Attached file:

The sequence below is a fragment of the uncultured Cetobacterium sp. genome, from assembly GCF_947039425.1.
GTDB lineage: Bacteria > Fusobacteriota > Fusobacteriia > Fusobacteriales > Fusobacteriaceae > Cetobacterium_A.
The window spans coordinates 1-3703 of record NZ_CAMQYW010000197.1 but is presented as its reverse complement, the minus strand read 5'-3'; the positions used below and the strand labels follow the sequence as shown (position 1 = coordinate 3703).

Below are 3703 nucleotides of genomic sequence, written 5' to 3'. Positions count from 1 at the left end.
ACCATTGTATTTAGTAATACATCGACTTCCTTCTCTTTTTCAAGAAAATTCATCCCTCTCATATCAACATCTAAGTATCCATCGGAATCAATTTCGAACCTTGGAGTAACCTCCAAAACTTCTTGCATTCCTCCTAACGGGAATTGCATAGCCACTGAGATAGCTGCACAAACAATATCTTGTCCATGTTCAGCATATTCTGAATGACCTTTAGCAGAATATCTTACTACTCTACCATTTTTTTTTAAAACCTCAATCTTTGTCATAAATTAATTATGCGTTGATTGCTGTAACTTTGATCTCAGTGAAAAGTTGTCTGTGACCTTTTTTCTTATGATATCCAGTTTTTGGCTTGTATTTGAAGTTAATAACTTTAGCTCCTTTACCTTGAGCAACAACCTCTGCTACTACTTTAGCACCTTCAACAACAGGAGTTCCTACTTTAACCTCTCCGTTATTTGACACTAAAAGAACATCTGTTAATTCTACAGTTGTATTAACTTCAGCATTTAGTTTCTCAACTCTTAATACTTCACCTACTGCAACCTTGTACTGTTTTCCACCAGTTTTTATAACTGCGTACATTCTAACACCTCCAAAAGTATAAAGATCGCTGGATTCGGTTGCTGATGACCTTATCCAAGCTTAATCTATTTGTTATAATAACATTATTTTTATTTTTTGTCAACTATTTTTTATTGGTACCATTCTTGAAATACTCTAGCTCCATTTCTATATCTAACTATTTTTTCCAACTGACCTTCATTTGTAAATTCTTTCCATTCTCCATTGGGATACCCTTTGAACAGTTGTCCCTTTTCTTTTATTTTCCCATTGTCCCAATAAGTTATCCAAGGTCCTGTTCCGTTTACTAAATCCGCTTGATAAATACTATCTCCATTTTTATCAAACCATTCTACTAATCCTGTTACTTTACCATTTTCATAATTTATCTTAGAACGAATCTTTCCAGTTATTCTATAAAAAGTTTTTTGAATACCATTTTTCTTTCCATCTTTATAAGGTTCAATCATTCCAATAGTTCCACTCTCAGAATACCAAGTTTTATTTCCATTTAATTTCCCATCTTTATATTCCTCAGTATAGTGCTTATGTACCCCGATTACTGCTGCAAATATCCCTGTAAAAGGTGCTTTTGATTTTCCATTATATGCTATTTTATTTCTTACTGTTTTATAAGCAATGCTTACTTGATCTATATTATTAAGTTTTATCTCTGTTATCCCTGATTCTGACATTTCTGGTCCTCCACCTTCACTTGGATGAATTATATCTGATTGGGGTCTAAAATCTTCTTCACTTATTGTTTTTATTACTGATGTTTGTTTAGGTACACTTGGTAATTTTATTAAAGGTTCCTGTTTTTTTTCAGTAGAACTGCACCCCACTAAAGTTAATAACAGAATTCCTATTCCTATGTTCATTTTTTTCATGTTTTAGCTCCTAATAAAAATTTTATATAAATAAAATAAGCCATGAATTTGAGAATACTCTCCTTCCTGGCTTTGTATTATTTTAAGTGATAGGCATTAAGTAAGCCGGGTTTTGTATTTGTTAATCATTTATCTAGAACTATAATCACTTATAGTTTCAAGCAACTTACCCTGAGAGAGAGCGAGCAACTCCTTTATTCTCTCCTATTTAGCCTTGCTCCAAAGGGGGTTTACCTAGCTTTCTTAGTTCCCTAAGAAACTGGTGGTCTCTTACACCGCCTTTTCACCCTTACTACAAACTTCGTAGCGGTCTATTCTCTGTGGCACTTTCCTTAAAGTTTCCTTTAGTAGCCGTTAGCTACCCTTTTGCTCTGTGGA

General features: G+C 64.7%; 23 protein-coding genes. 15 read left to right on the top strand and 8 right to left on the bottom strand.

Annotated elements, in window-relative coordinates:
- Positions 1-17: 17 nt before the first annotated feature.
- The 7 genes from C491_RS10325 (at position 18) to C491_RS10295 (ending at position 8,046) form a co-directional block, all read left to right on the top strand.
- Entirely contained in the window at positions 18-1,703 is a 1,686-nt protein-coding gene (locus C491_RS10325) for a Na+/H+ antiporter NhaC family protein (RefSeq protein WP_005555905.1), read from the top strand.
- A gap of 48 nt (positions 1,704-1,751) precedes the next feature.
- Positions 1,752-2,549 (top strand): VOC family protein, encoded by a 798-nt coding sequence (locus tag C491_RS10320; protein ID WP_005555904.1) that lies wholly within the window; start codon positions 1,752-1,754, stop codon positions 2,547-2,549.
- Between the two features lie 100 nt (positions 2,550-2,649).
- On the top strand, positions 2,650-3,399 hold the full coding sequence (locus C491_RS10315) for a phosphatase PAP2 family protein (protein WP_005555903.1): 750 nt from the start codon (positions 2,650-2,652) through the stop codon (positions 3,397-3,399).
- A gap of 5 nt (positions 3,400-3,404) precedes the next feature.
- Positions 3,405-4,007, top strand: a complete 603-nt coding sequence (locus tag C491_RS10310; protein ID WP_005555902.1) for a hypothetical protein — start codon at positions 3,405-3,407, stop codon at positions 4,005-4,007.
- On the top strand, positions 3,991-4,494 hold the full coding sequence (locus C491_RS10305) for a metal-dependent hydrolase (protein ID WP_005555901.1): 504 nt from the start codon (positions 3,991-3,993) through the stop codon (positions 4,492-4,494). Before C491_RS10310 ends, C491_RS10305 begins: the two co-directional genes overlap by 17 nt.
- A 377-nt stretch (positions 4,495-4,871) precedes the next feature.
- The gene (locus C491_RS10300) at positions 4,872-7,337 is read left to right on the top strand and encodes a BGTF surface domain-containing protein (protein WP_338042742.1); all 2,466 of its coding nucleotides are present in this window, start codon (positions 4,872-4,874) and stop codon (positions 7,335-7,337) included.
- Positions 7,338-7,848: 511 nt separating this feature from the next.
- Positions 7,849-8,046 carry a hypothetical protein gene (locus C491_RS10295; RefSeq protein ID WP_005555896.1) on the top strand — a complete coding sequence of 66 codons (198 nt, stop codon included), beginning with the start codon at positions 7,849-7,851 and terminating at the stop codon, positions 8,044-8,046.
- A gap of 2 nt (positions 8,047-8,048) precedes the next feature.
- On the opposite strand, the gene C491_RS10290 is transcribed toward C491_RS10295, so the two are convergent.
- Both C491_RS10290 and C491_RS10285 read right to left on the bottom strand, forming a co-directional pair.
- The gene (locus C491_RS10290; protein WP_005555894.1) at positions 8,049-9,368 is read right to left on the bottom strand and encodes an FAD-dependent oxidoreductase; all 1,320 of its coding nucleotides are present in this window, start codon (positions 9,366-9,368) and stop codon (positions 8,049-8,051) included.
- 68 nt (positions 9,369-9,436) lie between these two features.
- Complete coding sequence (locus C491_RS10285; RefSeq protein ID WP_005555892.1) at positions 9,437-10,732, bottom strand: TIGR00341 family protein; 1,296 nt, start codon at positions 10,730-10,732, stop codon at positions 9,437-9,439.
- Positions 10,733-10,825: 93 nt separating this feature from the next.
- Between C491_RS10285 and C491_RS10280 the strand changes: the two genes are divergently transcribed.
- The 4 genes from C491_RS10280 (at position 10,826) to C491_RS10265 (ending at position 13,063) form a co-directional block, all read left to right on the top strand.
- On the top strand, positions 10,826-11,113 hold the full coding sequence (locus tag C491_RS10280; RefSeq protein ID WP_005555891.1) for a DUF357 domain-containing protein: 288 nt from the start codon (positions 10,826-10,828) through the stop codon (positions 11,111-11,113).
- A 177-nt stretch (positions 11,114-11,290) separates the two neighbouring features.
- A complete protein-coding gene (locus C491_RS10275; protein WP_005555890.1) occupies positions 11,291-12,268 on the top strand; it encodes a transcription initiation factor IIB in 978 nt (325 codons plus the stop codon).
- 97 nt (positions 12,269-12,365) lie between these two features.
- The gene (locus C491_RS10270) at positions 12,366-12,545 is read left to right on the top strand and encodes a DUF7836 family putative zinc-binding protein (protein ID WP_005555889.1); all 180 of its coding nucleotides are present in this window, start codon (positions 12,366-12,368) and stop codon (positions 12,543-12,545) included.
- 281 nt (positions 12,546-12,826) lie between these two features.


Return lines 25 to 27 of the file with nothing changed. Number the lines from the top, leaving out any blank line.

- The gene (locus C491_RS10290; protein WP_005555894.1) at positions 8,049-9,368 is read right to left on the bottom strand and encodes an FAD-dependent oxidoreductase; all 1,320 of its coding nucleotides are present in this window, start codon (positions 9,366-9,368) and stop codon (positions 8,049-8,051) included.
- 68 nt (positions 9,369-9,436) lie between these two features.
- Complete coding sequence (locus C491_RS10285; RefSeq protein ID WP_005555892.1) at positions 9,437-10,732, bottom strand: TIGR00341 family protein; 1,296 nt, start codon at positions 10,730-10,732, stop codon at positions 9,437-9,439.